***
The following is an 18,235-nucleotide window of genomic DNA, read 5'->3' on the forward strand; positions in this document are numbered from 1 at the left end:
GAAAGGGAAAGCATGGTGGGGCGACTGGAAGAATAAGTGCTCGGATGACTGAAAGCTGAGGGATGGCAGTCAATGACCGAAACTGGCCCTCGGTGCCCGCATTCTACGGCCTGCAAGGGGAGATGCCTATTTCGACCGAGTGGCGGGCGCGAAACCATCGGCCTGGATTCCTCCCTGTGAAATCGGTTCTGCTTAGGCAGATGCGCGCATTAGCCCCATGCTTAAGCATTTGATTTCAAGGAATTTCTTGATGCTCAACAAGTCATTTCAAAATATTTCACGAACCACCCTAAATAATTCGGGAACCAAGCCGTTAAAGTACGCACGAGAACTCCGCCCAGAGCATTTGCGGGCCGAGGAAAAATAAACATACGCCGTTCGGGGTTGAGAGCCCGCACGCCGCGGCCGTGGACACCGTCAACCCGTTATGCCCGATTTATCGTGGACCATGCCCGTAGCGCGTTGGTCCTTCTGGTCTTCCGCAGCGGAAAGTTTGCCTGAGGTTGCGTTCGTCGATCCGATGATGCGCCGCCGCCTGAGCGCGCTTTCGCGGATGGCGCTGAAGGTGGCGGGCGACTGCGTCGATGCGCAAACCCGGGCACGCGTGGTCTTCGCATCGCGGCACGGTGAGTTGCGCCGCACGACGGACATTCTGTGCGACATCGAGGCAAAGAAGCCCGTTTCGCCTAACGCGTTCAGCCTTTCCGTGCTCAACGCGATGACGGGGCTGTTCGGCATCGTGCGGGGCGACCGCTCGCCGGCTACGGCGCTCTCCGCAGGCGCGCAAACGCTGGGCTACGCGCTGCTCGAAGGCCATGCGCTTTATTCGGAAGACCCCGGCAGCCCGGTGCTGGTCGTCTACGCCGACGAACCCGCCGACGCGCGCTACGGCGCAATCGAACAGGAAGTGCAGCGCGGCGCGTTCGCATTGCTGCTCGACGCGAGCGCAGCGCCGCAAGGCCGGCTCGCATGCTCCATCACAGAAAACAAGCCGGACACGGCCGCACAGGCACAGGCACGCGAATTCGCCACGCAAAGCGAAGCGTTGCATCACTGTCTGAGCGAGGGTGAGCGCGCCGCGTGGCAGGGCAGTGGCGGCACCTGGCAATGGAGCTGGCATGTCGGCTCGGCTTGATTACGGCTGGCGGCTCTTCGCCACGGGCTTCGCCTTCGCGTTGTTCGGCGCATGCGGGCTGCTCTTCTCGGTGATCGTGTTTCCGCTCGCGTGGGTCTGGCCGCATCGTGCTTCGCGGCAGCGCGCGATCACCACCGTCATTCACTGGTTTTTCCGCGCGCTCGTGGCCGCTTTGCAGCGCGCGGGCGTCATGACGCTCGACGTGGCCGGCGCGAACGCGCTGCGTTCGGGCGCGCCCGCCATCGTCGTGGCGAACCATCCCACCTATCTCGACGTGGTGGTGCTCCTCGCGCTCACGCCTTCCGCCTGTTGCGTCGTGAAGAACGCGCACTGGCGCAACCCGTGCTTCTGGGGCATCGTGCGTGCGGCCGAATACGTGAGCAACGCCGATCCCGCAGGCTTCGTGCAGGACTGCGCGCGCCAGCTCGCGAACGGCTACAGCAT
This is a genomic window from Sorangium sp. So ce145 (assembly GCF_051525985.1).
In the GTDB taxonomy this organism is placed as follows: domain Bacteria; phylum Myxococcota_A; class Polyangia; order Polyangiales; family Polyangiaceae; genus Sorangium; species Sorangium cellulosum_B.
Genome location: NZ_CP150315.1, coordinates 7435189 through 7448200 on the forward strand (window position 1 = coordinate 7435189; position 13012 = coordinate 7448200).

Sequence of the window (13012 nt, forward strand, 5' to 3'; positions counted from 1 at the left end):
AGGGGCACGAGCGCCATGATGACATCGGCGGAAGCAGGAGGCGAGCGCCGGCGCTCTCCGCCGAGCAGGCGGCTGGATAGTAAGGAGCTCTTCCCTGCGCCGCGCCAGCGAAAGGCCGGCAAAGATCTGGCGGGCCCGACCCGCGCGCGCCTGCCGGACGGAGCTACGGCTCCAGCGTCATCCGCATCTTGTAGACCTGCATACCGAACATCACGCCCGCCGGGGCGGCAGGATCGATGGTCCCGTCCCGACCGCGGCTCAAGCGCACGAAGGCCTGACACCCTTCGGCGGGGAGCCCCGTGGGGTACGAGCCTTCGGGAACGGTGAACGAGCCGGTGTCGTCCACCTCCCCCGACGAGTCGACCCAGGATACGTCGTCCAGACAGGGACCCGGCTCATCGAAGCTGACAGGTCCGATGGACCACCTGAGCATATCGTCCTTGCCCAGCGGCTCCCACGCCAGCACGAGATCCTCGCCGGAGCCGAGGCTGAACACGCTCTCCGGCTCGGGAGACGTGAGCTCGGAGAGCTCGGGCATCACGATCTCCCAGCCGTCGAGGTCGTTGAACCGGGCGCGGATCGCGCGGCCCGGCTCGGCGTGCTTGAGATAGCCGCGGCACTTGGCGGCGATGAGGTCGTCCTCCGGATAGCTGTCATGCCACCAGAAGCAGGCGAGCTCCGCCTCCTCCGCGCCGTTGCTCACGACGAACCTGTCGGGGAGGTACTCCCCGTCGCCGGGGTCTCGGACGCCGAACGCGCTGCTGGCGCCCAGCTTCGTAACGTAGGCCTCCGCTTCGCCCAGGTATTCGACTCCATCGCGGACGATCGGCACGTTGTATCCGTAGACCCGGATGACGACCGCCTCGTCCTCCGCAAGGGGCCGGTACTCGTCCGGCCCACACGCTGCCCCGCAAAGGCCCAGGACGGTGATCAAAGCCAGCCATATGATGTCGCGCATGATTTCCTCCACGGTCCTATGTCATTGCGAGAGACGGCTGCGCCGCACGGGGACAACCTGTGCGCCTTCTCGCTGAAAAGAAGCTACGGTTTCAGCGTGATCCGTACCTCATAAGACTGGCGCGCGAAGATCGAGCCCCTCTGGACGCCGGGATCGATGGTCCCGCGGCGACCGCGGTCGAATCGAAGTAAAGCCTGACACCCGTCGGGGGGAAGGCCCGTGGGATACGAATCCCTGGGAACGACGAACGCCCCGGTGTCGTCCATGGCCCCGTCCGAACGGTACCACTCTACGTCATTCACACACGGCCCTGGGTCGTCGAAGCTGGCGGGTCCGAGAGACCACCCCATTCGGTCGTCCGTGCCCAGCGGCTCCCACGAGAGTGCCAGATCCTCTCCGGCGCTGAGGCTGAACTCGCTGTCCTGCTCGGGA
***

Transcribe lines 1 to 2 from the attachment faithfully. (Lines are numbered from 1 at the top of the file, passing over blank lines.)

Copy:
The following is an 18,235-nucleotide window of genomic DNA, read 5'->3' on the forward strand; positions in this document are numbered from 1 at the left end:
GAAAGGGAAAGCATGGTGGGGCGACTGGAAGAATAAGTGCTCGGATGACTGAAAGCTGAGGGATGGCAGTCAATGACCGAAACTGGCCCTCGGTGCCCGCATTCTACGGCCTGCAAGGGGAGATGCCTATTTCGACCGAGTGGCGGGCGCGAAACCATCGGCCTGGATTCCTCCCTGTGAAATCGGTTCTGCTTAGGCAGATGCGCGCATTAGCCCCATGCTTAAGCATTTGATTTCAAGGAATTTCTTGATGCTCAACAAGTCATTTCAAAATATTTCACGAACCACCCTAAATAATTCGGGAACCAAGCCGTTAAAGTACGCACGAGAACTCCGCCCAGAGCATTTGCGGGCCGAGGAAAAATAAACATACGCCGTTCGGGGTTGAGAGCCCGCACGCCGCGGCCGTGGACACCGTCAACCCGTTATGCCCGATTTATCGTGGACCATGCCCGTAGCGCGTTGGTCCTTCTGGTCTTCCGCAGCGGAAAGTTTGCCTGAGGTTGCGTTCGTCGATCCGATGATGCGCCGCCGCCTGAGCGCGCTTTCGCGGATGGCGCTGAAGGTGGCGGGCGACTGCGTCGATGCGCAAACCCGGGCACGCGTGGTCTTCGCATCGCGGCACGGTGAGTTGCGCCGCACGACGGACATTCTGTGCGACATCGAGGCAAAGAAGCCCGTTTCGCCTAACGCGTTCAGCCTTTCCGTGCTCAACGCGATGACGGGGCTGTTCGGCATCGTGCGGGGCGACCGCTCGCCGGCTACGGCGCTCTCCGCAGGCGCGCAAACGCTGGGCTACGCGCTGCTCGAAGGCCATGCGCTTTATTCGGAAGACCCCGGCAGCCCGGTGCTGGTCGTCTACGCCGACGAACCCGCCGACGCGCGCTACGGCGCAATCGAACAGGAAGTGCAGCGCGGCGCGTTCGCATTGCTGCTCGACGCGAGCGCAGCGCCGCAAGGCCGGCTCGCATGCTCCATCACAGAAAACAAGCCGGACACGGCCGCACAGGCACAGGCACGCGAATTCGCCACGCAAAGCGAAGCGTTGCATCACTGTCTGAGCGAGGGTGAGCGCGCCGCGTGGCAGGGCAGTGGCGGCACCTGGCAATGGAGCTGGCATGTCGGCTCGGCTTGATTACGGCTGGCGGCTCTTCGCCACGGGCTTCGCCTTCGCGTTGTTCGGCGCATGCGGGCTGCTCTTCTCGGTGATCGTGTTTCCGCTCGCGTGGGTCTGGCCGCATCGTGCTTCGCGGCAGCGCGCGATCACCACCGTCATTCACTGGTTTTTCCGCGCGCTCGTGGCCGCTTTGCAGCGCGCGGGCGTCATGACGCTCGACGTGGCCGGCGCGAACGCGCTGCGTTCGGGCGCGCCCGCCATCGTCGTGGCGAACCATCCCACCTATCTCGACGTGGTGGTGCTCCTCGCGCTCACGCCTTCCGCCTGTTGCGTCGTGAAGAACGCGCACTGGCGCAACCCGTGCTTCTGGGGCATCGTGCGTGCGGCCGAATACGTGAGCAACGCCGATCCCGCAGGCTTCGTGCAGGACTGCGCGCGCCAGCTCGCGAACGGCTACAGCAT